When Nielsen and Adobe presented their plans for creating a solution to multiplatform ratings measurement, dubbed “Total Content Ratings,” to the Television Critics Association in Los Angeles last month, they said their goal is to create an “apples to apples” comparison of media consumption across platforms. But the process is not without real challenges.
Such a metric is sorely needed, those in the ad-supported cable world would agree, as content is slipping through the measurement cracks at every turn. We caught up with Lynda Clarizio, president, U.S. Media, Nielsen to discuss the challenges of getting the industry on board with a new currency—and getting agencies and advertisers to embrace it.
You mentioned that this new measurement product will be accurate to the extent that programmers enable you to receive their audio signature files. This is the case, you said, with companies like Netflix. How are you going to make sure everyone gets on board for this?
Right now we have the currency, which is C3/C7, which is what the industry uses to buy and sell on—what the agencies subscribe to, and the advertisers that subscribe to that data are [using for] planning… We’ve talked openly about needing to evolve that currency, so what we’re doing with Total Content Ratings, we’re just putting the data out there. And then, we would like the industry to transact on that basis, but you know at the end of the day that’s not really our call. That’s going to be the agencies and everyone going, ‘we’re comfortable going beyond C3/C7.’
C3/C7 is not a true reflection right now of the viewership of a television program. It’s something that people agreed on several years ago and things have evolved. TV Everywhere has changed all that and the industry needs to evolve, so that’s what we were trying to show with Total Content Ratings—it’s going to be looking at all time-shifted video.
For only the content that you can track, though, and that content creators allow you to watermark?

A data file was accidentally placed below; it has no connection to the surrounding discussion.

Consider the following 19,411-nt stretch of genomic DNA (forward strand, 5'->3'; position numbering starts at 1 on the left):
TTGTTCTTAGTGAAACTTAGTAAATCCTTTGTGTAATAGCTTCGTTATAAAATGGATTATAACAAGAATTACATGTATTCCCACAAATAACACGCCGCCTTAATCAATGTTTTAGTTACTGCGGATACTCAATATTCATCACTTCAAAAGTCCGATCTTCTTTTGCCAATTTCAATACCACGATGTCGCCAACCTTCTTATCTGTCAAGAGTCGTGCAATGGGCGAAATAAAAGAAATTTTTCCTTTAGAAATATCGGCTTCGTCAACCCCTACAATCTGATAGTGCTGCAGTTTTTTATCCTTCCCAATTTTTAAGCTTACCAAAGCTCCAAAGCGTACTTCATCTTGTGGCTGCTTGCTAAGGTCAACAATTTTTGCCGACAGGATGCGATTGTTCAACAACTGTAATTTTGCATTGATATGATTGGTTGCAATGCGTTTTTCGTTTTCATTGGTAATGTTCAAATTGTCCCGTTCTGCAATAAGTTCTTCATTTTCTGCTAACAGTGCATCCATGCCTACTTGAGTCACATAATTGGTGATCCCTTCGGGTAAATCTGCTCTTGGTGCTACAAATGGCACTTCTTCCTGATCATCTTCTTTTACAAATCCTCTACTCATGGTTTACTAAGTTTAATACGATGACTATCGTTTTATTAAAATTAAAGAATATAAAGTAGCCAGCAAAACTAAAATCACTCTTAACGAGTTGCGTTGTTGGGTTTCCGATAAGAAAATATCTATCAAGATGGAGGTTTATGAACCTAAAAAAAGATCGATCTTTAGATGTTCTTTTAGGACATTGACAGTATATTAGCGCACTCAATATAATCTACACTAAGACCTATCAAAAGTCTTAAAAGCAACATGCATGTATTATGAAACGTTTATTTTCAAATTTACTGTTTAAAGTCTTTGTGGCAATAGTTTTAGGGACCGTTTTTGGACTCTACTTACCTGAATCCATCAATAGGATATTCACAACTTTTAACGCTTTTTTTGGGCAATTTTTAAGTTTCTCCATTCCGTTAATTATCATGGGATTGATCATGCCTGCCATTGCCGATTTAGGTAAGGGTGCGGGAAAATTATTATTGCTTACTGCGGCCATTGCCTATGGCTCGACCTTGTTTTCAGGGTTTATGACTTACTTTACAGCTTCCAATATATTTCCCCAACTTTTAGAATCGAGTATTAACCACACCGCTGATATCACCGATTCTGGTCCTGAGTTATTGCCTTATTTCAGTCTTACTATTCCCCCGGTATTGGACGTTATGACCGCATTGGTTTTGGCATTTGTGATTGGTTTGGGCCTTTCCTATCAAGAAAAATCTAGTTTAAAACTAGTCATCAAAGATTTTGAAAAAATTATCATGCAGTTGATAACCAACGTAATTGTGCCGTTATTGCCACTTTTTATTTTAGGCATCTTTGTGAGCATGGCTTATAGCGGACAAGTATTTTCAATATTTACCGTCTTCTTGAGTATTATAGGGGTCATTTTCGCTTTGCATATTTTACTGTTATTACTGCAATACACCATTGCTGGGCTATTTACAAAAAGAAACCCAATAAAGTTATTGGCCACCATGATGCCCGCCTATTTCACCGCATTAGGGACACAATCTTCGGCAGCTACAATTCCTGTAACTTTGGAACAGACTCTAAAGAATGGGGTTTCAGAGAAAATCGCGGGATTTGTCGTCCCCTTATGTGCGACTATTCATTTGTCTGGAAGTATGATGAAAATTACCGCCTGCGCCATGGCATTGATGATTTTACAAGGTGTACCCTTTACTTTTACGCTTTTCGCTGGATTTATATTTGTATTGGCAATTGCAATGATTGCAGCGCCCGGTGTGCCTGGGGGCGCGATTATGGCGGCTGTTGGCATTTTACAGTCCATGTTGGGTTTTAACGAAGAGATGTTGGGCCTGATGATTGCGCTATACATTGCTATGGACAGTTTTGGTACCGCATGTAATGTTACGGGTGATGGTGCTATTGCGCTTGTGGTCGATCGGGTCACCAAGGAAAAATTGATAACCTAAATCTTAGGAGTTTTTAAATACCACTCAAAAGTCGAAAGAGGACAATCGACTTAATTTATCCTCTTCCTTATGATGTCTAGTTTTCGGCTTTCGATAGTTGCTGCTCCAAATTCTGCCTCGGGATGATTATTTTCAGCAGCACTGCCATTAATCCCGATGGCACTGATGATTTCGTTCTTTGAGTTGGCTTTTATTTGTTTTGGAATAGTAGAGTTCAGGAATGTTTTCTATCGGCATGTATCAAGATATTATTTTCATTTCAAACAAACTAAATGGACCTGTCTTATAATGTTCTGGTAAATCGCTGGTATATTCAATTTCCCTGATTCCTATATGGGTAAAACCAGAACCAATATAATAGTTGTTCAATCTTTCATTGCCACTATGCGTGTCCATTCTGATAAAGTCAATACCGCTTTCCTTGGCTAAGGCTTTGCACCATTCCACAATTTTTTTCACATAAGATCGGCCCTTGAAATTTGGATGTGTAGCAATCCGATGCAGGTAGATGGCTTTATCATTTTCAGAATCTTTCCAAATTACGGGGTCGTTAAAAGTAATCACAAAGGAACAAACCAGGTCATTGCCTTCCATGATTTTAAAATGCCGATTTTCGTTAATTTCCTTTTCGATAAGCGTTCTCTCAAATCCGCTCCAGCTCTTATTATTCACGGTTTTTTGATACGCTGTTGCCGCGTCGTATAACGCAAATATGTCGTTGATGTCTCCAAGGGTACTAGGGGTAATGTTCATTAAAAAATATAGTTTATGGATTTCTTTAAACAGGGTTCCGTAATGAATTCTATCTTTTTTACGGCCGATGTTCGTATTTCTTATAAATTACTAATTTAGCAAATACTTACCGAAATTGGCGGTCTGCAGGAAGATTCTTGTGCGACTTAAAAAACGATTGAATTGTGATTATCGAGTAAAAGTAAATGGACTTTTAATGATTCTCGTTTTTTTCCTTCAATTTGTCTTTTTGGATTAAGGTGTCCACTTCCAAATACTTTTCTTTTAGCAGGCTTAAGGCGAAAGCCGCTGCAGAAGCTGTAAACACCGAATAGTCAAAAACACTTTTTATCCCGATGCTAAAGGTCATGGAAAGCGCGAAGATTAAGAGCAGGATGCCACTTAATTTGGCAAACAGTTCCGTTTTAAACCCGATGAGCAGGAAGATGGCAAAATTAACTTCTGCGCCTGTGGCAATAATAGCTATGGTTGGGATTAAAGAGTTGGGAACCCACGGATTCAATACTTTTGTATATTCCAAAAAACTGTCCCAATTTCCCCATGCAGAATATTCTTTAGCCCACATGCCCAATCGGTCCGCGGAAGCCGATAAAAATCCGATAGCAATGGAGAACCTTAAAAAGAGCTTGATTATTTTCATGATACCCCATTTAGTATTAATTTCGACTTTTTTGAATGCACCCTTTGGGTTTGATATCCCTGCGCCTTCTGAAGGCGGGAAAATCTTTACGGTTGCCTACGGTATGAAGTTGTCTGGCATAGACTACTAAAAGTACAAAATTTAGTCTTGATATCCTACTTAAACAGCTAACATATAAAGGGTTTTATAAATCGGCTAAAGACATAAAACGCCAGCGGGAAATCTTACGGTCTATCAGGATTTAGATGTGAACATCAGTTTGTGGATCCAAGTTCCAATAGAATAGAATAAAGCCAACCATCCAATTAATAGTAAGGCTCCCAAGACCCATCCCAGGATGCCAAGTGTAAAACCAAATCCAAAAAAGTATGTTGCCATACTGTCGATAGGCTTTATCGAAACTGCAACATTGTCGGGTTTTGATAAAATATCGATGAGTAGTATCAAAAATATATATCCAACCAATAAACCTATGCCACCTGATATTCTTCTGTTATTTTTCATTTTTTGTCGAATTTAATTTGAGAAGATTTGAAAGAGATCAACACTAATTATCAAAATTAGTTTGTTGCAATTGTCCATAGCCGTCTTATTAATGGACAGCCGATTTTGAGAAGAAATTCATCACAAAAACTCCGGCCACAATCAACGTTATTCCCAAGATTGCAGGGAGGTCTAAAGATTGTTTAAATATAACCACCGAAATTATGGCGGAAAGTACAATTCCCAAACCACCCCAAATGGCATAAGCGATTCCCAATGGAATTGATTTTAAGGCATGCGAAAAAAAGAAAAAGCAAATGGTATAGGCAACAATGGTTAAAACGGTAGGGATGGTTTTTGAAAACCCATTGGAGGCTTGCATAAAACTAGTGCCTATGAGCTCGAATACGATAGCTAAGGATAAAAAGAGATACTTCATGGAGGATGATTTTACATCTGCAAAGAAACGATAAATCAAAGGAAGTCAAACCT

Initially, yes. As people participate, we will be showing a comparative view. But it’s going to evolve the more and more people participate, the more and more we’ll be able to show a marketplace view.
What are your thoughts on networks that have abandoned the C3/C7 window and are using monthly data instead?
That’s our data they’re using to do that—we enable that data. The agencies right now aren’t transacting based on that data. We bring the industry together a lot to talk about this. In 2006 the industry came together and decided that C3/C7 was the metric because then DVR-ing was the predominant type of usage. But now it has gone beyond that so the industry does need to include all time-shifted viewing in this. And that’s what we’re trying to do with the Total Content Ratings reporting product. It’s going to be up to the industry to say, ok, we’re going to use this—and we’re going to transact on it.
Any other challenges you foresee with getting the industry to participate?
Look, we have to do it. That’s our mission and mandate, to represent the consumer, so it’s imperative. It is challenging, as you point out: you have to get all this cooperation by people to embed your technology and work together, and that’s what’s required to measure all this highly fragmented viewing.